It's a funny thing, but the format of a book can tell you much about its contents, for instance, those trade paperbacks, you know, the ones that have exactly the same story as your regular joe paperback but cost twice as much. Of course, the kind of trade paperbacks to which I'm referring would not be caught dead in the form of one of those low brow less than tomes. No, these are stories that will never appear in any other form. They will follow the lives of ineloquent, white bread residents of the Midwest, or women with psychosocial "problems," or nonwhites in some distant country. One thing they all share is that nothing much seems to happen, or that by the time the one thing does happen the reader has ceased to care.
I blame Oprah for the rise of the trade paperback, although I do so with a heavy heart. Oprah has done a good thing with her book recommendations: rekindled the interest of many women in reading, stimulated a portion of the beleaguered publishing industry, and generally presented reading as a good thing in our increasingly non literate society. I used to read all of her selections until Wally Lamb's She's Come Undone, circa nineteen ninety something, which was so depressing it crystallized for me what was wrong with them. The people were boring, and their lives were enough to send me reaching for the scotch that must be somewhere in the back of the junk closet. In the past few years, thankfully, she's turned to the classics so at least we can be depressed with more style. Here's a complete list of her book club titles.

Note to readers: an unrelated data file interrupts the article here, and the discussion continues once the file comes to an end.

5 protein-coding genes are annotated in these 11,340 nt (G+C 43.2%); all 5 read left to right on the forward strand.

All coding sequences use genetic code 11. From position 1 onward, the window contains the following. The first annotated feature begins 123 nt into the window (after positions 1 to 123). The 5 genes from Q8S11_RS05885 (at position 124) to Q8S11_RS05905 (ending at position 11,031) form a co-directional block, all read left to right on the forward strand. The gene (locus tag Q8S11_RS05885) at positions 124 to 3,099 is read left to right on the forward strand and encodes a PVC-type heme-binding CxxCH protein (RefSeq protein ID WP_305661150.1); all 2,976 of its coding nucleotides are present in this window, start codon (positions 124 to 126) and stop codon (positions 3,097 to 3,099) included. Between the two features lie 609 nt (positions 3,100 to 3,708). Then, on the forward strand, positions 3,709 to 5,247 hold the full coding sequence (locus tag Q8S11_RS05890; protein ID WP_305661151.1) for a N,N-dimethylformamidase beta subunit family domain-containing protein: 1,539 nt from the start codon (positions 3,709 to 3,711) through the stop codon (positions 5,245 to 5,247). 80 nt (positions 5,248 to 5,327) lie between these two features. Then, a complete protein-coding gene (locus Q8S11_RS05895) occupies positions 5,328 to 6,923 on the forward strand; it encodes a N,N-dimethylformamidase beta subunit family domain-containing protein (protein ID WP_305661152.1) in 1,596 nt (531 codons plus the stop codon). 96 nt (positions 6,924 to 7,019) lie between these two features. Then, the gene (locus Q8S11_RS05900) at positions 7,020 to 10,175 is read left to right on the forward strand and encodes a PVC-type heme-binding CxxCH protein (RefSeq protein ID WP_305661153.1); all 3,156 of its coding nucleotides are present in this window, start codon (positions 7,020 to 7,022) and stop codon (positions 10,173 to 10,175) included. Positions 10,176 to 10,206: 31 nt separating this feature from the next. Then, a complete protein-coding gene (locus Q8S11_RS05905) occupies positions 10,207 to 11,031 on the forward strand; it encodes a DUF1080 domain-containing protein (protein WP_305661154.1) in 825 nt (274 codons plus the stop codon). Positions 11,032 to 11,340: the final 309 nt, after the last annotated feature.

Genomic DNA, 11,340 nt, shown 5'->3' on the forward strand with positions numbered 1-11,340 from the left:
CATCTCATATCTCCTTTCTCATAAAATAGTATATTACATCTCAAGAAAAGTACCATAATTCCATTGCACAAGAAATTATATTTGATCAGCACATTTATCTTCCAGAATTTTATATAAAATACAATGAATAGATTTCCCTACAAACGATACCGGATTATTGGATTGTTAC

Actually, I don't object to all of them, just the contemporary trade paperback titles. Have a gander at the summer reading list in her magazine here. Don't think I'll be picking up any of these babies anytime soon. Call me a Philistine, but I have my own theory of what a summer reading book should be. It should have a beginning, middle, and an end, even if the end is at the beginning. It should have interesting characters, not lumpen. Most importantly, something should happen. For sitting on a beach, nothing beats murder, mayhem, international espionage, even romance. What I don't want while on the sand is a book that forces me to think, that makes it a struggle to focus. Instead, engross me, make me care about your characters, carry me along with the strength of the writing, and stay away from the passive voice. Let me have a little vicarious thrill. There will be time enough for serious matter in the fall.